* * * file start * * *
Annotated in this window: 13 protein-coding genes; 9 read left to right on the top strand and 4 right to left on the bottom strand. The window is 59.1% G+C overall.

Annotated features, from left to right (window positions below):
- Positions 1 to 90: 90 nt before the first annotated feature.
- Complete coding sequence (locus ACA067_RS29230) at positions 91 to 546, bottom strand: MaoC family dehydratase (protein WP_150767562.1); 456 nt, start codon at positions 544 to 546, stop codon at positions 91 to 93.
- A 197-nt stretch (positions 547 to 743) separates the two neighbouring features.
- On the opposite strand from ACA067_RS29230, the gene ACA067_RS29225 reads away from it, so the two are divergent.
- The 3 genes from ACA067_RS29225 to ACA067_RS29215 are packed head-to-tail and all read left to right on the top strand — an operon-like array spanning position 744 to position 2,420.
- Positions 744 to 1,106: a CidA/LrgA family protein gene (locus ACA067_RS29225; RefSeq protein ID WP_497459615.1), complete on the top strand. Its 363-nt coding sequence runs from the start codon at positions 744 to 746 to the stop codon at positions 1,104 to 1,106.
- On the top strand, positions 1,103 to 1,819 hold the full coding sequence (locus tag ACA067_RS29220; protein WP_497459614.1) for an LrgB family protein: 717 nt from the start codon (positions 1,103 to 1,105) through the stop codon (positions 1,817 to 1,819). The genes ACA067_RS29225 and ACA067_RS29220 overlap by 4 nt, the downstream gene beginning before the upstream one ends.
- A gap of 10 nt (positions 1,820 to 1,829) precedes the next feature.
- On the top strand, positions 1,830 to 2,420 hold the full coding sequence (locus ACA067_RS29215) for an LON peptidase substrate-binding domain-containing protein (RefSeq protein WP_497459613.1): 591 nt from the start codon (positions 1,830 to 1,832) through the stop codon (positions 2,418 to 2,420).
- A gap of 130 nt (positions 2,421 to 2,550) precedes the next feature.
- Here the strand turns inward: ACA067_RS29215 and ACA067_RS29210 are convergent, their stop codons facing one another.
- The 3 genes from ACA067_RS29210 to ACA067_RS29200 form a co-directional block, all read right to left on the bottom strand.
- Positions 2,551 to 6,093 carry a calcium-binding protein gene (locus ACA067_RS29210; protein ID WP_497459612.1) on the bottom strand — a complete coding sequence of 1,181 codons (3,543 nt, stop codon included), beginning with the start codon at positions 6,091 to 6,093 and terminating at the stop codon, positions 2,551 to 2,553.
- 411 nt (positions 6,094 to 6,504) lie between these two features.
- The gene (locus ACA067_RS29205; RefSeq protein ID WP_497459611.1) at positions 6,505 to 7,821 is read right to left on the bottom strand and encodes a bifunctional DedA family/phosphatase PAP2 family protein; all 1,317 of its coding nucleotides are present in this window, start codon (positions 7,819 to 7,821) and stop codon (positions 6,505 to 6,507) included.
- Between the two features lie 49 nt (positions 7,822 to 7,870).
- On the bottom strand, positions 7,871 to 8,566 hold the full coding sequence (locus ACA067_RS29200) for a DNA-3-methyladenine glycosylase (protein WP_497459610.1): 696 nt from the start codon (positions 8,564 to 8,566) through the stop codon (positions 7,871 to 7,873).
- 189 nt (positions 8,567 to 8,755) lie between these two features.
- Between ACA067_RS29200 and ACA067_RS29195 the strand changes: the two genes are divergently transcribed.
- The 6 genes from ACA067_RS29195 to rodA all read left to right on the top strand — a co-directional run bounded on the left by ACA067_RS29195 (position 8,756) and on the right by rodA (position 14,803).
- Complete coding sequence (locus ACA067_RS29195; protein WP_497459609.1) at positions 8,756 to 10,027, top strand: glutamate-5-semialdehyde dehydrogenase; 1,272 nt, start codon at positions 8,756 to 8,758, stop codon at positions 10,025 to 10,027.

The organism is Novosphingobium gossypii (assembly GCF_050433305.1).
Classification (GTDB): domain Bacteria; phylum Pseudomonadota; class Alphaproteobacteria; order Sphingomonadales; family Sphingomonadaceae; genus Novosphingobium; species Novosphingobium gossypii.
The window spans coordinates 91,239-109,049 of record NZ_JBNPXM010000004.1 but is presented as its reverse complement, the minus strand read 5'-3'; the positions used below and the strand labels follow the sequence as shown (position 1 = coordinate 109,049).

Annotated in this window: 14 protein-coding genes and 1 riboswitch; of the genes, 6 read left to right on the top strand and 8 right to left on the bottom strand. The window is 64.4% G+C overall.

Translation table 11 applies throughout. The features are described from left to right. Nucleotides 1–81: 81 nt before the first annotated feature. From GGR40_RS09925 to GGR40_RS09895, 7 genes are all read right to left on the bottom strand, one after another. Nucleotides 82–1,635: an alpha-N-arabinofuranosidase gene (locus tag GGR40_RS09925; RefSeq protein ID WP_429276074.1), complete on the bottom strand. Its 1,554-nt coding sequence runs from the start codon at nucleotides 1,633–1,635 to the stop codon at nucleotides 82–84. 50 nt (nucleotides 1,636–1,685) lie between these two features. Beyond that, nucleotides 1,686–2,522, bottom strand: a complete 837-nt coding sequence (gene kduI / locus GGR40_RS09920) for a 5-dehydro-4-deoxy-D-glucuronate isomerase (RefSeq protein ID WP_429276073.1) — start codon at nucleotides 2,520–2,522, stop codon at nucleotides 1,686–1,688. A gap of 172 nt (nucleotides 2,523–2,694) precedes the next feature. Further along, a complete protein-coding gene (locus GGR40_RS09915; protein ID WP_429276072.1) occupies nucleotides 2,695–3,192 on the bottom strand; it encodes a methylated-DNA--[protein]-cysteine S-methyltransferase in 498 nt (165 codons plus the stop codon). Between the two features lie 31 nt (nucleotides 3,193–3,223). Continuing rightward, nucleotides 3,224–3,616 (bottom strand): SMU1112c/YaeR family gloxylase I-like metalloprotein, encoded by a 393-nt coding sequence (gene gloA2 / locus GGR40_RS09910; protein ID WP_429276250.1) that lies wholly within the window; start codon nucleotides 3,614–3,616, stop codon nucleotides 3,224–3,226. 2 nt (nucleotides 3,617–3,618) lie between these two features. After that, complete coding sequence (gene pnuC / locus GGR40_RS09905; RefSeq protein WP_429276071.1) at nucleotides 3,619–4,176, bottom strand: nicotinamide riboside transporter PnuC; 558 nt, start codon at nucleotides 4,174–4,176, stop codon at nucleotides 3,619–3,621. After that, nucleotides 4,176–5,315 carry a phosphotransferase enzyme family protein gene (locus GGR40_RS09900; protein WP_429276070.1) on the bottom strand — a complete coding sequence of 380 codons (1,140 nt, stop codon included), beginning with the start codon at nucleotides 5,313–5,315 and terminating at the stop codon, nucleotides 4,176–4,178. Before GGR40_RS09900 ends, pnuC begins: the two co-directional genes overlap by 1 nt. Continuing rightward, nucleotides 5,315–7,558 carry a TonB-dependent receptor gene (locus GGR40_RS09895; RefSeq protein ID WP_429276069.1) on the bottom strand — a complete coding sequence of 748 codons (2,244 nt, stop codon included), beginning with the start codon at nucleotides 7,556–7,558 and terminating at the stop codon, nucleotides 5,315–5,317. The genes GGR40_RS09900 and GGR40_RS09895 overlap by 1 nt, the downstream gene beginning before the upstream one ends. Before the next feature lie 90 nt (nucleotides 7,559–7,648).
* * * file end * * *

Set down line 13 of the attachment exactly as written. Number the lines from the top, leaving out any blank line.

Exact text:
- Here the strand turns inward: ACA067_RS29215 and ACA067_RS29210 are convergent, their stop codons facing one another.